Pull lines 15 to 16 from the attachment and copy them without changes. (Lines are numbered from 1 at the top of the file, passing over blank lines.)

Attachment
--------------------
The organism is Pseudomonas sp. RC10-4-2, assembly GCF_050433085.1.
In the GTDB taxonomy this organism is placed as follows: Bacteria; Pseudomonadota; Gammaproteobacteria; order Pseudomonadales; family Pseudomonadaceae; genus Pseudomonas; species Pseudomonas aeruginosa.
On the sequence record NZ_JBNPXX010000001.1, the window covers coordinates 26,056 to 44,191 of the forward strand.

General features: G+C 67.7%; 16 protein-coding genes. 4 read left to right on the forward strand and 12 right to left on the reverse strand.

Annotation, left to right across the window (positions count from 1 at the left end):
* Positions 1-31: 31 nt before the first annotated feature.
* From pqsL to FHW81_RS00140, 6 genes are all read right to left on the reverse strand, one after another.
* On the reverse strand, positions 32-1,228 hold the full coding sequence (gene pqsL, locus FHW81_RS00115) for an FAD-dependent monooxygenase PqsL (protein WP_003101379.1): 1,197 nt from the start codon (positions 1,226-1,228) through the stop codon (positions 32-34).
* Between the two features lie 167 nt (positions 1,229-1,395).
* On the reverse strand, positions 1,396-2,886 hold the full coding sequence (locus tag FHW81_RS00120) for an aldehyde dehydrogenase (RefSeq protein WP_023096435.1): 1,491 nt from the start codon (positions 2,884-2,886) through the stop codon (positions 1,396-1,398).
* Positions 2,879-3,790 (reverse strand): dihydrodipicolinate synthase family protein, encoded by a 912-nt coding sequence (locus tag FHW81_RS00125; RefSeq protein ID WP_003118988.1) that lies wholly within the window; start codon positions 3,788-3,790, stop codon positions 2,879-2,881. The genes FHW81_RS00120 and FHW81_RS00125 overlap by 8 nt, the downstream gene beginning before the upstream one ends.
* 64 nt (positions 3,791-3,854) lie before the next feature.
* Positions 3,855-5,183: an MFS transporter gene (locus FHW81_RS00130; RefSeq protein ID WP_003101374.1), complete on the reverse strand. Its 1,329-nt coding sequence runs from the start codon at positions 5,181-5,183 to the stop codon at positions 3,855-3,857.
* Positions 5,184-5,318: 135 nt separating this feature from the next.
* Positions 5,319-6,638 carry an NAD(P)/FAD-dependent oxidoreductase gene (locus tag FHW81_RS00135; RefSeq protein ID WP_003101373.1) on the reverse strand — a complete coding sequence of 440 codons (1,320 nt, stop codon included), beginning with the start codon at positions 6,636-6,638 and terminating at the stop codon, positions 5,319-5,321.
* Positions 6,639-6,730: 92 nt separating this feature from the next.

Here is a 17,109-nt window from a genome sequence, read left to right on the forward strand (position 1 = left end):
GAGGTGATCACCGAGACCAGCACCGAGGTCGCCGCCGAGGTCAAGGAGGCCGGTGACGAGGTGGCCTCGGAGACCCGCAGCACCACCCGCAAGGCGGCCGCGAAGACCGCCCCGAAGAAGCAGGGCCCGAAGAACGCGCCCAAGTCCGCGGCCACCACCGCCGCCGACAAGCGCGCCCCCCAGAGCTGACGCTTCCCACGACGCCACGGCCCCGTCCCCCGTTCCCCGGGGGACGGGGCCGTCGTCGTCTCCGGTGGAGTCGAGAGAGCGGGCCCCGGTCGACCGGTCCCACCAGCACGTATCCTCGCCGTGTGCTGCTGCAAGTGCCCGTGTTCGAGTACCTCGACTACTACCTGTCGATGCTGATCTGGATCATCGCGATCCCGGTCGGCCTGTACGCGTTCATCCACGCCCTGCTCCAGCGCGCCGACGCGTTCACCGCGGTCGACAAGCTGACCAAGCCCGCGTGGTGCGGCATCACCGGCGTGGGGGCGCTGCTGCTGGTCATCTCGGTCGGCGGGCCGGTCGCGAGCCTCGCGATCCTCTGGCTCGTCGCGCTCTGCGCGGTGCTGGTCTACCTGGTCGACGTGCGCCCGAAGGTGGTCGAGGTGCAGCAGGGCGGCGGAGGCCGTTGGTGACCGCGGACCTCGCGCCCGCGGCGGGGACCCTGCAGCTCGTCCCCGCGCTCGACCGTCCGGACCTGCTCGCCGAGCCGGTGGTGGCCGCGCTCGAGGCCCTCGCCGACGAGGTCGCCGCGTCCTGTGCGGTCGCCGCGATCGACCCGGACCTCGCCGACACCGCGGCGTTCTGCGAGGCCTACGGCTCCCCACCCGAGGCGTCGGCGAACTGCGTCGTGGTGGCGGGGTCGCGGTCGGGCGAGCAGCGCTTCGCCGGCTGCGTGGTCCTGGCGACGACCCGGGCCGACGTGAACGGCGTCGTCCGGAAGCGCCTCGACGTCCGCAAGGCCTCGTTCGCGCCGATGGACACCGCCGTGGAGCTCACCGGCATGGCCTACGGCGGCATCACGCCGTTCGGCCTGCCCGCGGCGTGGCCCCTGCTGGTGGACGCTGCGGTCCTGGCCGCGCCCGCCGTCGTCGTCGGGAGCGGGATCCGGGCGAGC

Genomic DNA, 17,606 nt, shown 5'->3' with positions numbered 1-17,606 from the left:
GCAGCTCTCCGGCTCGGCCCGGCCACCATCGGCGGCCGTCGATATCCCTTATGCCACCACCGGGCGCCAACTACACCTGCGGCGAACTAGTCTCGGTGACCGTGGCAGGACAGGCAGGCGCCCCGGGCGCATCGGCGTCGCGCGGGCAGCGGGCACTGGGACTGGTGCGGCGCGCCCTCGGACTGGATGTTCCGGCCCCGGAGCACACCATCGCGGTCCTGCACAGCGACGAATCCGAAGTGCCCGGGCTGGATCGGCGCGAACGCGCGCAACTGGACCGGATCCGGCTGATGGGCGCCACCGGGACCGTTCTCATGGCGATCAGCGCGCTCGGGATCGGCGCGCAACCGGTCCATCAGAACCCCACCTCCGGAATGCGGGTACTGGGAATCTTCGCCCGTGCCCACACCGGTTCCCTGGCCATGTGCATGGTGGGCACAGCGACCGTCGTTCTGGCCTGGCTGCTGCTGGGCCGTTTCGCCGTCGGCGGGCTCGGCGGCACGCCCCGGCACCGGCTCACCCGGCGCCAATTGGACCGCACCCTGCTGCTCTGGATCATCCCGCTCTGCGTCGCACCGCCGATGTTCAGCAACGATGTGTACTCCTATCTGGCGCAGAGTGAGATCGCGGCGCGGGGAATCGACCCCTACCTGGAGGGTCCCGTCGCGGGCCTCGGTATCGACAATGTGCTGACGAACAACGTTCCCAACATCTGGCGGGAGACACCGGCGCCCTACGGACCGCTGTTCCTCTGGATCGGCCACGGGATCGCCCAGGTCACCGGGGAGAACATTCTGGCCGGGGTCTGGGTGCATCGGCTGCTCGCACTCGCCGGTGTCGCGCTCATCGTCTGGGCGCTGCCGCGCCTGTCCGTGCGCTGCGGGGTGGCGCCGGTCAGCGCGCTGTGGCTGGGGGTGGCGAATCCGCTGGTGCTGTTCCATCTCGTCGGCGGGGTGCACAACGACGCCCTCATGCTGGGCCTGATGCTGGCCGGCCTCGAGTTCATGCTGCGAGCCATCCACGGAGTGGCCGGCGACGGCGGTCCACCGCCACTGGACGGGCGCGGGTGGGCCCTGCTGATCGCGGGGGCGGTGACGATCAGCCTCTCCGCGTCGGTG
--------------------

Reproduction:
* Positions 5,319-6,638 carry an NAD(P)/FAD-dependent oxidoreductase gene (locus tag FHW81_RS00135; RefSeq protein ID WP_003101373.1) on the reverse strand — a complete coding sequence of 440 codons (1,320 nt, stop codon included), beginning with the start codon at positions 6,636-6,638 and terminating at the stop codon, positions 5,319-5,321.
* Positions 6,639-6,730: 92 nt separating this feature from the next.